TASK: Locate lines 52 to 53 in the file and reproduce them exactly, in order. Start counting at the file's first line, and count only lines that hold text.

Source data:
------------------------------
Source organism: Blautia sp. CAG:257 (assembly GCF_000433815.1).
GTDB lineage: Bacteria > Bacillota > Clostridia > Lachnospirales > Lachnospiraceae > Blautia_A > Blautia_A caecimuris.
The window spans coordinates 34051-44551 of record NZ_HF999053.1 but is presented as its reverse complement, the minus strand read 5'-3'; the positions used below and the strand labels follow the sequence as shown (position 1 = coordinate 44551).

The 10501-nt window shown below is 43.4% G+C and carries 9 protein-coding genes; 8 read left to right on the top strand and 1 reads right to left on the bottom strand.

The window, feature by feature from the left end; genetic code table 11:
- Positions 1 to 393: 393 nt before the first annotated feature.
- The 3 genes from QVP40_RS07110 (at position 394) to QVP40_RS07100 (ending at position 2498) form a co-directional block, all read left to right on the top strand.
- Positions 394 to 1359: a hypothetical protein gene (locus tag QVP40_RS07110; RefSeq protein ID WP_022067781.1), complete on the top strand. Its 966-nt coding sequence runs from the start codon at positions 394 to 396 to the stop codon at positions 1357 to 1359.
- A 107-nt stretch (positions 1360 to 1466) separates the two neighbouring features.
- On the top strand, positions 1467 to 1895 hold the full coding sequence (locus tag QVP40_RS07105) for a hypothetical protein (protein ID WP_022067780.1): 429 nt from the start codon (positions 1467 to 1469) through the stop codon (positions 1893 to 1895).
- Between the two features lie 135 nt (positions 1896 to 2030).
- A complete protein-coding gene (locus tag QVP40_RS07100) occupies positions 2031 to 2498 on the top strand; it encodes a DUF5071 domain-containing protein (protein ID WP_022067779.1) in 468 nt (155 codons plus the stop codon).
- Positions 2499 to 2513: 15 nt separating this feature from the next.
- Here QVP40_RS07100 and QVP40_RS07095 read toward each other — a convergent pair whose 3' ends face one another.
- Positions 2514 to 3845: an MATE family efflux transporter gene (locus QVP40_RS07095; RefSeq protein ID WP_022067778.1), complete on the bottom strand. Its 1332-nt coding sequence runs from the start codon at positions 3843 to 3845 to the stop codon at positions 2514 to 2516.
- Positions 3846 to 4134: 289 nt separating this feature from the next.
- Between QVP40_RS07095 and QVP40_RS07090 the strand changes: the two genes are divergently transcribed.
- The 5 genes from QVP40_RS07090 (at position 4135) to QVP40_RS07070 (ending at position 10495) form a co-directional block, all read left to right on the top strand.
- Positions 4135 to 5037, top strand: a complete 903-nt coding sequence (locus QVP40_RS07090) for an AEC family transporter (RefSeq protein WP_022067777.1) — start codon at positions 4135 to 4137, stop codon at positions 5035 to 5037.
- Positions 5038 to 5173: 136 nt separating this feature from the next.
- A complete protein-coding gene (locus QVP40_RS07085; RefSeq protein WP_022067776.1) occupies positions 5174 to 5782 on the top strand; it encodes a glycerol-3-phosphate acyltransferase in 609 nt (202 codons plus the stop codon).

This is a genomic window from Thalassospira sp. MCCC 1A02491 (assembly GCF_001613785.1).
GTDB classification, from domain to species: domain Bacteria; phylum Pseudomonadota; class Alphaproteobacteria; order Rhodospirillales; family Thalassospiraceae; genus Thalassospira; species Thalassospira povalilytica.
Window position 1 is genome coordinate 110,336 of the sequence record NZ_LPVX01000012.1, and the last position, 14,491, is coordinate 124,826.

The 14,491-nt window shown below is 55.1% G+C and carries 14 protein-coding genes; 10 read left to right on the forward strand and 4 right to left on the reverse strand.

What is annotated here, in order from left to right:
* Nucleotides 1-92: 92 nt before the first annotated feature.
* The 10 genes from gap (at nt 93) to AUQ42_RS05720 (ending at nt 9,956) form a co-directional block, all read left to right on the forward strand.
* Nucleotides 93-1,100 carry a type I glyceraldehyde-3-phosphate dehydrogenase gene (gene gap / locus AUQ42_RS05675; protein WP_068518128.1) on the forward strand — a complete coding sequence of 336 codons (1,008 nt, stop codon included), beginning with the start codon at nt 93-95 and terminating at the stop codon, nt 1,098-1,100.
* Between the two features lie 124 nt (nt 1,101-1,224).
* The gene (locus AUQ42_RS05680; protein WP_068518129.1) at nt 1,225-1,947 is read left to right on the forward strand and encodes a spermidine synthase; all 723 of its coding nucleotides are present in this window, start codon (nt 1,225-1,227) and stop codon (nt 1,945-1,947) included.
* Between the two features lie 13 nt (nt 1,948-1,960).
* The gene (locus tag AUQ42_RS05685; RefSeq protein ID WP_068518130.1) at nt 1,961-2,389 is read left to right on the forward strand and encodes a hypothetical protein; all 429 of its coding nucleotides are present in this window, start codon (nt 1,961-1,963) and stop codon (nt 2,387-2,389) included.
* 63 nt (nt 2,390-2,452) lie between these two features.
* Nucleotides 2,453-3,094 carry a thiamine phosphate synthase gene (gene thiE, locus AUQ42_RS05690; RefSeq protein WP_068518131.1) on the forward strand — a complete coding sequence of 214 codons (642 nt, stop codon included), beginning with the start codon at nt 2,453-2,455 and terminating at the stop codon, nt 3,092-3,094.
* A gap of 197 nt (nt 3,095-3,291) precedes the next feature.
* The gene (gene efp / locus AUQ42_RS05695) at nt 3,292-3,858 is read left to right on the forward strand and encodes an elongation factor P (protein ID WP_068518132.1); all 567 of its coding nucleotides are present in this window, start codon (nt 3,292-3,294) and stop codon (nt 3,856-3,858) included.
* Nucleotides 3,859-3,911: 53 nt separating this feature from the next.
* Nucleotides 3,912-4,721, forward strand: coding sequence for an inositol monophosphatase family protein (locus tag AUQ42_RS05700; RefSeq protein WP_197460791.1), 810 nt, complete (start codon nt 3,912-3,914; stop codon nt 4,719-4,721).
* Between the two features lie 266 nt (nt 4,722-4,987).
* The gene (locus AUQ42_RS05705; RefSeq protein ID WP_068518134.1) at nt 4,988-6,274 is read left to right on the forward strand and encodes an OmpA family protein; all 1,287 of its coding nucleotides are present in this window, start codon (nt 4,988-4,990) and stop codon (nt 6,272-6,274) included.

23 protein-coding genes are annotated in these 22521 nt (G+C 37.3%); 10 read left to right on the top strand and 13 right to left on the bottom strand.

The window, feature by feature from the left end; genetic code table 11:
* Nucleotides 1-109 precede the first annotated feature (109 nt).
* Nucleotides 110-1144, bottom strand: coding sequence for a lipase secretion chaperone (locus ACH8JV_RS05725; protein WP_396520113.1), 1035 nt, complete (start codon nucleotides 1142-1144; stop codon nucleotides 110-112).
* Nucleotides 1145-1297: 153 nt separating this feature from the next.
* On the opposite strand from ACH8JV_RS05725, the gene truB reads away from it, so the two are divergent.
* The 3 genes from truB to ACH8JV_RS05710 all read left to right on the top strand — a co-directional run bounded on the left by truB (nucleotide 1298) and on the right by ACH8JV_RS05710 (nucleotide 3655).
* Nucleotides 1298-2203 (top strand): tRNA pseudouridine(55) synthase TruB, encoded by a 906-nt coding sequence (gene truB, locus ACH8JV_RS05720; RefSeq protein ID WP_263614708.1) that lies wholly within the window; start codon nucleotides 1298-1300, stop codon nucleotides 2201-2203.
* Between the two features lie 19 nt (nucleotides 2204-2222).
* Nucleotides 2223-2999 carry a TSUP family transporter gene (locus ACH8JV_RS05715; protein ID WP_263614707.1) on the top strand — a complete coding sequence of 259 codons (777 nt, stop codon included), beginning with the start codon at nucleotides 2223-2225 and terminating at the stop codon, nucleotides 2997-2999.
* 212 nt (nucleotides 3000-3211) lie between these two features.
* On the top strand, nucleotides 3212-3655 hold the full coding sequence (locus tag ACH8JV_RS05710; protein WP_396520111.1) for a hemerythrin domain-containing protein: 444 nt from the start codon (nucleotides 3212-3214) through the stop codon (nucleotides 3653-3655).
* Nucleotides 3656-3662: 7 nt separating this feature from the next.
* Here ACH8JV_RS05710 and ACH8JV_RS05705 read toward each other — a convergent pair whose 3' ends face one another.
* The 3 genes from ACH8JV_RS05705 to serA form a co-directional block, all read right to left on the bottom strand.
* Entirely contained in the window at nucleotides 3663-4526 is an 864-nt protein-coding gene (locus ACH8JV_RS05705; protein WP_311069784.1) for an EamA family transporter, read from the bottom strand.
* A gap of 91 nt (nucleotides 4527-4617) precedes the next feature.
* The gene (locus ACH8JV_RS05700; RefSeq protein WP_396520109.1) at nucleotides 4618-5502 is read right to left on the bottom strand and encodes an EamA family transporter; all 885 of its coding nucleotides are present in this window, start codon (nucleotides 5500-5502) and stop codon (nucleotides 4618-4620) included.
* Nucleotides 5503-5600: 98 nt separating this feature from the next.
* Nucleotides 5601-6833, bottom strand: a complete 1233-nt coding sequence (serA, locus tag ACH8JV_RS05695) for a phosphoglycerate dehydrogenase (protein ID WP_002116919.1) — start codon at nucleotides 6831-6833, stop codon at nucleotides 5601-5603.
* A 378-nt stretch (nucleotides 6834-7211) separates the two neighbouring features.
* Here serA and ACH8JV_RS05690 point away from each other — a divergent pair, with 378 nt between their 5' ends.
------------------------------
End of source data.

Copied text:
* 212 nt (nucleotides 3000-3211) lie between these two features.
* On the top strand, nucleotides 3212-3655 hold the full coding sequence (locus tag ACH8JV_RS05710; protein WP_396520111.1) for a hemerythrin domain-containing protein: 444 nt from the start codon (nucleotides 3212-3214) through the stop codon (nucleotides 3653-3655).